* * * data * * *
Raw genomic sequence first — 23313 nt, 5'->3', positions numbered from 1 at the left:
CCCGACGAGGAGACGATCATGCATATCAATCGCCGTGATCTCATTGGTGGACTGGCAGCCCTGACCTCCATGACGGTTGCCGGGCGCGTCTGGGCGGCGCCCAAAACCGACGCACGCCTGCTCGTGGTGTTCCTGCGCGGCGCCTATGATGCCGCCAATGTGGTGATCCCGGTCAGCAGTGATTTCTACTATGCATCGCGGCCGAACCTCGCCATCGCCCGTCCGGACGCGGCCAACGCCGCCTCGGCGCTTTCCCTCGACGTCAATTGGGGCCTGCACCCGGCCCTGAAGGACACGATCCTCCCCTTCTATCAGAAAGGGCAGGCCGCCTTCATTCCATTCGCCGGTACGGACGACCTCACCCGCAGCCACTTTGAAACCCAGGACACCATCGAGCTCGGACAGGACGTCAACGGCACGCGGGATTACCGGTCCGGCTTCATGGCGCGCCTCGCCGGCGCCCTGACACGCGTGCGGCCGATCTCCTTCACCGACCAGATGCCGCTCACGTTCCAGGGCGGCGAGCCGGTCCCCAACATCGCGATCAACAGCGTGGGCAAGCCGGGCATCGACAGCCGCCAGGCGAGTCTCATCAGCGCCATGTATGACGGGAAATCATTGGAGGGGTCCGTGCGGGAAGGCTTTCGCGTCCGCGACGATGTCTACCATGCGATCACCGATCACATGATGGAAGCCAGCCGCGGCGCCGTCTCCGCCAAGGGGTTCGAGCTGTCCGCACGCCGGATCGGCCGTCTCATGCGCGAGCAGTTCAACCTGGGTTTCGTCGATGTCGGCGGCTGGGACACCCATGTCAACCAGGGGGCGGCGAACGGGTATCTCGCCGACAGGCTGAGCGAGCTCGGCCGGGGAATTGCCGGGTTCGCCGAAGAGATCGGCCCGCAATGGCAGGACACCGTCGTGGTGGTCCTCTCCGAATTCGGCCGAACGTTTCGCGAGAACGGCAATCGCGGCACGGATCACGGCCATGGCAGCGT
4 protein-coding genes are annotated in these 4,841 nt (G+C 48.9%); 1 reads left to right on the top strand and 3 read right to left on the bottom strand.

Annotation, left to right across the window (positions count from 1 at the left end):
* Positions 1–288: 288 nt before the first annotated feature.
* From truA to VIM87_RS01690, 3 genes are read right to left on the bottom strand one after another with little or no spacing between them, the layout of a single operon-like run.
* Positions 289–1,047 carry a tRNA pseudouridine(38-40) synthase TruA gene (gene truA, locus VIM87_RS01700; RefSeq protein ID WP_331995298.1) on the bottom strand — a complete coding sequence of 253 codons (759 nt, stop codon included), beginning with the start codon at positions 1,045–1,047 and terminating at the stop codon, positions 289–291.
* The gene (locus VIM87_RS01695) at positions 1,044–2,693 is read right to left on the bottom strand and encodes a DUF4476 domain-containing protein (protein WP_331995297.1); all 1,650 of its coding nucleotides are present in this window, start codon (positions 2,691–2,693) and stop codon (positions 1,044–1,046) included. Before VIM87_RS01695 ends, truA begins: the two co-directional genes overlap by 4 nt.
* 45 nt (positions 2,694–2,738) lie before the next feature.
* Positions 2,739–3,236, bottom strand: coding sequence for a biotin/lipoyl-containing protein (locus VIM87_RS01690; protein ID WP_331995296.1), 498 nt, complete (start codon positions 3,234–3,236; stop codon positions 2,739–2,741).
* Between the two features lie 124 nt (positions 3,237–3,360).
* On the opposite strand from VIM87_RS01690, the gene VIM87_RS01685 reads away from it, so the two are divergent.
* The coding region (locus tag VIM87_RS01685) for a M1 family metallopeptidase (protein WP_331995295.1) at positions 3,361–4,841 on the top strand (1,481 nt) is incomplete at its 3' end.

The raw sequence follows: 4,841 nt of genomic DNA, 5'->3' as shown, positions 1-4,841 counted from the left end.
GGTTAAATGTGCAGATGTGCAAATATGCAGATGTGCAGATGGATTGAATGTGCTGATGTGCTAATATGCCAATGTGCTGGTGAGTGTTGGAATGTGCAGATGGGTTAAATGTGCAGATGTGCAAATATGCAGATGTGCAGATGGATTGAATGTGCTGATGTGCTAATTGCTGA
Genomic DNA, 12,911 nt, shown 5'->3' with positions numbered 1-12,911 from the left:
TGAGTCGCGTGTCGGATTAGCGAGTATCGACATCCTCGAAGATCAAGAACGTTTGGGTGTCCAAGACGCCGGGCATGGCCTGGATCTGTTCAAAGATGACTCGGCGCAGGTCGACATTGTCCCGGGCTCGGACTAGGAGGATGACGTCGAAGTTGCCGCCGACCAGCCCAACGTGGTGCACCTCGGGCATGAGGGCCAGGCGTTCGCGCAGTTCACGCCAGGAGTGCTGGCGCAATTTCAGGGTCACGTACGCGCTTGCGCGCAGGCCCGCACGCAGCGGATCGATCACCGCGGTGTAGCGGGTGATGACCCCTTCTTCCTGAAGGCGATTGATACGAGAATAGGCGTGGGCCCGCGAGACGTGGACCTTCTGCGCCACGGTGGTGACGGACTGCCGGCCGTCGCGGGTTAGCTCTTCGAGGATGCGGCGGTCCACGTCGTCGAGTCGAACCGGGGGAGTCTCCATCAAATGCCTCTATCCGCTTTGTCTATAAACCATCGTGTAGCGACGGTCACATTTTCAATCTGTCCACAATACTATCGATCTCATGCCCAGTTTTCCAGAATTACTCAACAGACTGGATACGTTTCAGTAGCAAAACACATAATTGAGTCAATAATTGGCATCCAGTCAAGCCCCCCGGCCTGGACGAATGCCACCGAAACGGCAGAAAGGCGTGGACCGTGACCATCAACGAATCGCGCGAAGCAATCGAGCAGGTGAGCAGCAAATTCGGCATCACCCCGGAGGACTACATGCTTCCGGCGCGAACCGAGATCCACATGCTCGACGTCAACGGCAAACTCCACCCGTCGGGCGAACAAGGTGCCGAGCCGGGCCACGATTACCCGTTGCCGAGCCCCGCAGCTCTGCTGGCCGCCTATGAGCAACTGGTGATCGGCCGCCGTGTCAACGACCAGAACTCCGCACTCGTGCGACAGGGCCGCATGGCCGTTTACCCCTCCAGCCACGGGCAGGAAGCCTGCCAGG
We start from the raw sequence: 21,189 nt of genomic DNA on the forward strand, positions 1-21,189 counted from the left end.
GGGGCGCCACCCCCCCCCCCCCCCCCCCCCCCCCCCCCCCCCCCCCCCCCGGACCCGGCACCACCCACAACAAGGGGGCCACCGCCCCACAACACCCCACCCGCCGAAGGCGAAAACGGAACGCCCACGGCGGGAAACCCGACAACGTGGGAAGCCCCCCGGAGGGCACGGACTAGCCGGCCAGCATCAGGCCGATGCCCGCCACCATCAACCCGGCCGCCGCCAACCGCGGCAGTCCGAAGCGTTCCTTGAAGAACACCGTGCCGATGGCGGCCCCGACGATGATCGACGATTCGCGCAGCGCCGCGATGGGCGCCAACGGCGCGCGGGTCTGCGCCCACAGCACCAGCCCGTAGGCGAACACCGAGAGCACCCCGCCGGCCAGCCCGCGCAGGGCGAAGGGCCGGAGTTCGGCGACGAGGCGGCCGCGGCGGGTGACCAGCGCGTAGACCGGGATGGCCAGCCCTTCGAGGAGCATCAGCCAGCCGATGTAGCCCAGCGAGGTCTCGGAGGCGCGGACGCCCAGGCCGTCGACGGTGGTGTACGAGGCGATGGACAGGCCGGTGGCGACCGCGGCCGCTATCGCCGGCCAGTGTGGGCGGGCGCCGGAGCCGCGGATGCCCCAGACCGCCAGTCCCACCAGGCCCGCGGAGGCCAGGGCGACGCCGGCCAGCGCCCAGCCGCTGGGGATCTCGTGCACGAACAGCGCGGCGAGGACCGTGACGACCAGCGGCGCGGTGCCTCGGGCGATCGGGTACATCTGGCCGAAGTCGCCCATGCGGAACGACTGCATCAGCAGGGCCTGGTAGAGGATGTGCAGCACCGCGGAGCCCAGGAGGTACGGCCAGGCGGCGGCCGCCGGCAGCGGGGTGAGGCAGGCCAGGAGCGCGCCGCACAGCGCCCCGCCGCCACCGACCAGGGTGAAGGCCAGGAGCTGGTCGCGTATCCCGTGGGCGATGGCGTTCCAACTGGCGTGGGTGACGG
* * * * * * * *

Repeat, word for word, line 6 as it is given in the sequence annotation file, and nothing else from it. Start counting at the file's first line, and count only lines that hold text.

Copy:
* From truA to VIM87_RS01690, 3 genes are read right to left on the bottom strand one after another with little or no spacing between them, the layout of a single operon-like run.